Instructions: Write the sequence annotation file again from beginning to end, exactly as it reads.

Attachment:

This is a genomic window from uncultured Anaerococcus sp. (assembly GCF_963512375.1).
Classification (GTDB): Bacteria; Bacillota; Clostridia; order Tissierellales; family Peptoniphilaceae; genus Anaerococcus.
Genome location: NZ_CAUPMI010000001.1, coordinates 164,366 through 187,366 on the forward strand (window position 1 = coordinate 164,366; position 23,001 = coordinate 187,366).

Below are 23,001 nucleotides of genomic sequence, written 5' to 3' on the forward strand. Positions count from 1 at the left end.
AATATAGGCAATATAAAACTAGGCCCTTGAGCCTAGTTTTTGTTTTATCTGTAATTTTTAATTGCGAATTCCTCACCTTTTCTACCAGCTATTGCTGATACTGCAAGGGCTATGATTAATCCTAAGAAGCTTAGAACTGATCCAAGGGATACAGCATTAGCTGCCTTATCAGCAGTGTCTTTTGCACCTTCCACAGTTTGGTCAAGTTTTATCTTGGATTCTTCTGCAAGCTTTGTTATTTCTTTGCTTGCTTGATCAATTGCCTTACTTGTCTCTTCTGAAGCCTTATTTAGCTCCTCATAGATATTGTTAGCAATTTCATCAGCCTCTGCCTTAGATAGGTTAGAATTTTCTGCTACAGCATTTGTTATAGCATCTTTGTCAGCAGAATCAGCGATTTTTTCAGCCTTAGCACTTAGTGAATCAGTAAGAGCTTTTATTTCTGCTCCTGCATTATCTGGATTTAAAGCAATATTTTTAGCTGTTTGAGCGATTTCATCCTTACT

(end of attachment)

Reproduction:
This is a genomic window from uncultured Anaerococcus sp. (assembly GCF_963512375.1).
Classification (GTDB): Bacteria; Bacillota; Clostridia; order Tissierellales; family Peptoniphilaceae; genus Anaerococcus.
Genome location: NZ_CAUPMI010000001.1, coordinates 164,366 through 187,366 on the forward strand (window position 1 = coordinate 164,366; position 23,001 = coordinate 187,366).

Below are 23,001 nucleotides of genomic sequence, written 5' to 3' on the forward strand. Positions count from 1 at the left end.
AATATAGGCAATATAAAACTAGGCCCTTGAGCCTAGTTTTTGTTTTATCTGTAATTTTTAATTGCGAATTCCTCACCTTTTCTACCAGCTATTGCTGATACTGCAAGGGCTATGATTAATCCTAAGAAGCTTAGAACTGATCCAAGGGATACAGCATTAGCTGCCTTATCAGCAGTGTCTTTTGCACCTTCCACAGTTTGGTCAAGTTTTATCTTGGATTCTTCTGCAAGCTTTGTTATTTCTTTGCTTGCTTGATCAATTGCCTTACTTGTCTCTTCTGAAGCCTTATTTAGCTCCTCATAGATATTGTTAGCAATTTCATCAGCCTCTGCCTTAGATAGGTTAGAATTTTCTGCTACAGCATTTGTTATAGCATCTTTGTCAGCAGAATCAGCGATTTTTTCAGCCTTAGCACTTAGTGAATCAGTAAGAGCTTTTATTTCTGCTCCTGCATTATCTGGATTTAAAGCAATATTTTTAGCTGTTTGAGCGATTTCATCCTTACT